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Page:Comedies of Aristophanes (Hickie 1853) vol1.djvu/177

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1060—1080.
161
THE CLOUDS.

they ought to be modest: two very great evils. For tell me to whom you have ever seen any good accrue through modesty; and confute me by your words.

Just. To many. Peleus,[1] at any rate, received his sword on account of it.

Unj. A sword? Marry, he got a pretty piece of luck, the poor wretch! while Hyperbolus,[2] he of the lamps, got more than many talents by his villany, but, by Jupiter, no sword!

Just. And Peleus married Thetis, too, through his modesty.

Unj. And then she went off, and left him; for he was not lustful, nor an agreeable bed-fellow to spend the night with. Now a woman delights in being wantonly treated. But you are an old dotard. For (to Phidippides) consider, O youth, all that attaches to modesty, and of how many pleasures you are about to be deprived—of women, of games at cottabus, of dainties, of drinking-bouts, of giggling. And yet, what is life worth to you, if you be deprived of these enjoyments? Well, I will pass from thence to the necessities of our nature. You have gone astray, you have fallen in love, you have been guilty of some adultery, and then have been caught. You are undone, for you are unable to speak. But if you associate with me, indulge your inclination, dance, laugh, and think nothing disgraceful. For if you should happen to be detected as an adulterer, you will make this reply to him, "that you have done him no injury:" and then refer him to Jupiter,[3] how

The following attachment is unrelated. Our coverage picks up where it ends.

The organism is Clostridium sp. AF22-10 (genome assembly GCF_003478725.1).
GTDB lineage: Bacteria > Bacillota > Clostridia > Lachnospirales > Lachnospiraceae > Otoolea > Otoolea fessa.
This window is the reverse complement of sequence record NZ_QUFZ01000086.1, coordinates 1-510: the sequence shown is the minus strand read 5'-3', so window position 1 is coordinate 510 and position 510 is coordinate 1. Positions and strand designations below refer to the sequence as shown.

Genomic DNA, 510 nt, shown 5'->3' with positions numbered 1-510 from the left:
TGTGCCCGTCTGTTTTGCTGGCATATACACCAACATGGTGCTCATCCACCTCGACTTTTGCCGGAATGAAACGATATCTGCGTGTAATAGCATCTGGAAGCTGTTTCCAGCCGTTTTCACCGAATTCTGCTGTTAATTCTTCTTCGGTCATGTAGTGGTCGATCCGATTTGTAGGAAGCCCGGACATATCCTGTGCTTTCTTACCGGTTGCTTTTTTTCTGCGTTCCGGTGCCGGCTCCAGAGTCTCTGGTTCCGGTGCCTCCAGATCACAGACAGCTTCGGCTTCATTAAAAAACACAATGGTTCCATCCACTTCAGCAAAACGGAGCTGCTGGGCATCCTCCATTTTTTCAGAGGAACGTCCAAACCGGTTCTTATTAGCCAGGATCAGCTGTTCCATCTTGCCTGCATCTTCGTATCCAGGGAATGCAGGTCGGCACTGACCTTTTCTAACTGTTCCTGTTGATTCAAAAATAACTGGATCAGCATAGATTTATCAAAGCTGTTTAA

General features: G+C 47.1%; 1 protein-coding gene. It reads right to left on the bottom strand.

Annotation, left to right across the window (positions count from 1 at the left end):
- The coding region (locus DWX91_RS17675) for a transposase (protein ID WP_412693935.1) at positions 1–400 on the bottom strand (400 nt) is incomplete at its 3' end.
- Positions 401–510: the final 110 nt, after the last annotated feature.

1. "Peleus, having withstood the solicitations of Atalante, wife of Acastus, was rewarded for his continence, by the gods, with a sword of celestial temper, the workmanship of Vulcan. But Atalante, having accused him to her husband, and stimulated Acastus to revenge a supposed attempt upon her honour, Peleus found himself driven to declare war against him: and to this Adicus alludes, in his retort upon Dicæus." Cumb.
  2. He was a lamp-seller, and was accused of adulterating the bronze of his lamps with lead, and thus obtaining a greater price for them than they were worth. He became a noted demagogue after the death of Cleon. Comp. Aves, 13.

    "Hyperbolos dagegen hat, der Lampner, Tonnen Goldes
    Erworben durch Unredlichkeit, doch allerdings ein Schwertnicht." Droysen.

  3. "For Jove shall take the blame from off your shoulders,
    Being himself a cuckold-making god,
    And you a poor, frail mortal. How should you
    Be wiser, stronger, purer than a god?" Cumberland.